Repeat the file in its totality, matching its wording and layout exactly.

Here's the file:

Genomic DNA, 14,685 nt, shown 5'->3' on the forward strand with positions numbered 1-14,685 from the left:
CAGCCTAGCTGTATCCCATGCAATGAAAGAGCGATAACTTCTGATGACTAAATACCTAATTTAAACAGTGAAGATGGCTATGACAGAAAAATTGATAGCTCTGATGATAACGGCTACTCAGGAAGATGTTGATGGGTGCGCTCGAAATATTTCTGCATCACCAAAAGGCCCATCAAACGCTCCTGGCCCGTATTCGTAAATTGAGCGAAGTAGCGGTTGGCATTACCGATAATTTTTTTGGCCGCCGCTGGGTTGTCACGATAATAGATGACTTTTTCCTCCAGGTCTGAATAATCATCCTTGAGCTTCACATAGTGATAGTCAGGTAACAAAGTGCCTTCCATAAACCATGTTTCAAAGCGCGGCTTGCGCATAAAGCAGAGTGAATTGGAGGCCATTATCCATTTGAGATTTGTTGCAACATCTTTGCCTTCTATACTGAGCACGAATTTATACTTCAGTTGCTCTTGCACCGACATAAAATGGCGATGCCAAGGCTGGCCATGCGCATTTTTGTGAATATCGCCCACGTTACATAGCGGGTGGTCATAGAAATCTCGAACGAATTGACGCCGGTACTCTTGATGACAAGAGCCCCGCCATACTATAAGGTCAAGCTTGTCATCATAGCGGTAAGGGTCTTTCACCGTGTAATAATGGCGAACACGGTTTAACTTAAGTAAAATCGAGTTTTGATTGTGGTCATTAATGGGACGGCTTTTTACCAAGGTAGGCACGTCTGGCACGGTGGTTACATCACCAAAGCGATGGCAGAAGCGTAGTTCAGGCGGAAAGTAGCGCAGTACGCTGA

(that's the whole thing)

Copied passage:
Genomic DNA, 14,685 nt, shown 5'->3' on the forward strand with positions numbered 1-14,685 from the left:
CAGCCTAGCTGTATCCCATGCAATGAAAGAGCGATAACTTCTGATGACTAAATACCTAATTTAAACAGTGAAGATGGCTATGACAGAAAAATTGATAGCTCTGATGATAACGGCTACTCAGGAAGATGTTGATGGGTGCGCTCGAAATATTTCTGCATCACCAAAAGGCCCATCAAACGCTCCTGGCCCGTATTCGTAAATTGAGCGAAGTAGCGGTTGGCATTACCGATAATTTTTTTGGCCGCCGCTGGGTTGTCACGATAATAGATGACTTTTTCCTCCAGGTCTGAATAATCATCCTTGAGCTTCACATAGTGATAGTCAGGTAACAAAGTGCCTTCCATAAACCATGTTTCAAAGCGCGGCTTGCGCATAAAGCAGAGTGAATTGGAGGCCATTATCCATTTGAGATTTGTTGCAACATCTTTGCCTTCTATACTGAGCACGAATTTATACTTCAGTTGCTCTTGCACCGACATAAAATGGCGATGCCAAGGCTGGCCATGCGCATTTTTGTGAATATCGCCCACGTTACATAGCGGGTGGTCATAGAAATCTCGAACGAATTGACGCCGGTACTCTTGATGACAAGAGCCCCGCCATACTATAAGGTCAAGCTTGTCATCATAGCGGTAAGGGTCTTTCACCGTGTAATAATGGCGAACACGGTTTAACTTAAGTAAAATCGAGTTTTGATTGTGGTCATTAATGGGACGGCTTTTTACCAAGGTAGGCACGTCTGGCACGGTGGTTACATCACCAAAGCGATGGCAGAAGCGTAGTTCAGGCGGAAAGTAGCGCAGTACGCTGA